On Darwin’s 200th Birthday, Americans Still Divided About Evolution
by Scott Keeter, Director of Survey Research, Pew Research Center, and Juliana Horowitz, Research Associate, Pew Research Center for the People & the Press
February 5, 2009
February 12 will mark the 200th anniversary of the birth of Charles Darwin, the British naturalist who developed the theory of evolution through natural selection. Darwin published his treatise on evolution, On the Origin of Species by Means of Natural Selection, nearly 150 years ago. Darwin's theory was controversial from the outset, and remains so among the public in his home country as well as in the U.S. and elsewhere.
Opinion polls over the past two decades have found the American public deeply divided in its beliefs about the origins and development of life on earth. Surveys are fairly consistent in their estimates of how many Americans believe in evolution or creationism. Approximately 40%-50% of the public accepts a biblical creationist account of the origins of life, while comparable or slightly larger numbers accept the idea that humans evolved over time. The wording of survey questions generally makes little systematic difference in this division of opinion, and there has been little change in the percentage of the public who reject the idea of evolution.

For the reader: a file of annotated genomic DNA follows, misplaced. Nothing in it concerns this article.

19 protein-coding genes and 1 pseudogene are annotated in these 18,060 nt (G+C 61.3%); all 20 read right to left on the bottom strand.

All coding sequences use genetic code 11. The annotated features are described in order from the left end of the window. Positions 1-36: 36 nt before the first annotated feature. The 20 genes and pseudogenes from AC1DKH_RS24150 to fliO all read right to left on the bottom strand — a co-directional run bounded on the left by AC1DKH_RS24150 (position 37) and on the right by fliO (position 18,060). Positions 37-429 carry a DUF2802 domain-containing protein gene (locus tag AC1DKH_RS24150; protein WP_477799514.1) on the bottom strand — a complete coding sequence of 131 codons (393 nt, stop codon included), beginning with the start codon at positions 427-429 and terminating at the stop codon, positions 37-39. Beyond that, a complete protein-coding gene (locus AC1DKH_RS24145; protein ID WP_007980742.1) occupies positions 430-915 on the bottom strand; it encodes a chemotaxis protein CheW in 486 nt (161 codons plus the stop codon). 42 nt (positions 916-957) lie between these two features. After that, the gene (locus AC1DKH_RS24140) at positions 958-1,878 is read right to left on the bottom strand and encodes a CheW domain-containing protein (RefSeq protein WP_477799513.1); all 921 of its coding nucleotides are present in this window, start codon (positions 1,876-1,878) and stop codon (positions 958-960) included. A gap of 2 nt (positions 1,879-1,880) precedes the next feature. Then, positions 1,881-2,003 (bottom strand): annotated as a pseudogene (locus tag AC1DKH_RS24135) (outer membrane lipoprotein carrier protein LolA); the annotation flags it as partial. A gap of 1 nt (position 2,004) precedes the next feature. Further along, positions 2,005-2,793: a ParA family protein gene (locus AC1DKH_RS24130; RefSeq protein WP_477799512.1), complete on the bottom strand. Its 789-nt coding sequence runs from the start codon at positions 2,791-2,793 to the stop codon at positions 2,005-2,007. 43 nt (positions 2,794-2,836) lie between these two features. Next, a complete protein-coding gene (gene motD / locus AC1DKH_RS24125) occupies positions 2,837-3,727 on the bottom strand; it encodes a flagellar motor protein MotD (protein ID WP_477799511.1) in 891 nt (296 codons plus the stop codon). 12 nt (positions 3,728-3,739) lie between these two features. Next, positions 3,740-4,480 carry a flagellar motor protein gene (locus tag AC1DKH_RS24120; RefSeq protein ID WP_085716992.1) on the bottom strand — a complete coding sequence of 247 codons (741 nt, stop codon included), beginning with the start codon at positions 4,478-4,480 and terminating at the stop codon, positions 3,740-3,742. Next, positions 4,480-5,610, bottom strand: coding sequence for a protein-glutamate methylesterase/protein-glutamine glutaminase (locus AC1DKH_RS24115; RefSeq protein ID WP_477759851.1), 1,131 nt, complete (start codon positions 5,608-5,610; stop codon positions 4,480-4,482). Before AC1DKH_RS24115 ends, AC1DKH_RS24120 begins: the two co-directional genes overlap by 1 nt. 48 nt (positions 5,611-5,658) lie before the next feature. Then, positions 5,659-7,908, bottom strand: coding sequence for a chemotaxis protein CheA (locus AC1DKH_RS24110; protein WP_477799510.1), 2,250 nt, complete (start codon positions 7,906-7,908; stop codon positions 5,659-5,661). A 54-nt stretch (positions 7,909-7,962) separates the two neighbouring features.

(Full report here.)
Thursday, February 05, 2009
New PEW report: Approximately 40%-50% of the public accepts a biblical creationist account of the origins of life
What else is there to say?